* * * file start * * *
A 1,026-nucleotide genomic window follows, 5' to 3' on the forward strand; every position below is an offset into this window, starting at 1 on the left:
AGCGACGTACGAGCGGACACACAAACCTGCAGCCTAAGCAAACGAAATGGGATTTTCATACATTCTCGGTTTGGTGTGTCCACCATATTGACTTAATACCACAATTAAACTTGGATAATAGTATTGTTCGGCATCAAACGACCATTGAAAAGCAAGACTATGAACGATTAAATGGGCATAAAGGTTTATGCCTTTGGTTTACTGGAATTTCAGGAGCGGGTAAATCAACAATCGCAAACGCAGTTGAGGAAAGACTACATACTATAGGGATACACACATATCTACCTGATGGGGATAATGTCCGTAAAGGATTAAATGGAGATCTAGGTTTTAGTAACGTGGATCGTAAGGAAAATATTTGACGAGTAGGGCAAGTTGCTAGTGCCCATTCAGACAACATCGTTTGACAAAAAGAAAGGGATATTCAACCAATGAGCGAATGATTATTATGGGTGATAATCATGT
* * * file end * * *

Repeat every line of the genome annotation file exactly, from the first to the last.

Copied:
A 1,026-nucleotide genomic window follows, 5' to 3' on the forward strand; every position below is an offset into this window, starting at 1 on the left:
AGCGACGTACGAGCGGACACACAAACCTGCAGCCTAAGCAAACGAAATGGGATTTTCATACATTCTCGGTTTGGTGTGTCCACCATATTGACTTAATACCACAATTAAACTTGGATAATAGTATTGTTCGGCATCAAACGACCATTGAAAAGCAAGACTATGAACGATTAAATGGGCATAAAGGTTTATGCCTTTGGTTTACTGGAATTTCAGGAGCGGGTAAATCAACAATCGCAAACGCAGTTGAGGAAAGACTACATACTATAGGGATACACACATATCTACCTGATGGGGATAATGTCCGTAAAGGATTAAATGGAGATCTAGGTTTTAGTAACGTGGATCGTAAGGAAAATATTTGACGAGTAGGGCAAGTTGCTAGTGCCCATTCAGACAACATCGTTTGACAAAAAGAAAGGGATATTCAACCAATGAGCGAATGATTATTATGGGTGATAATCATGT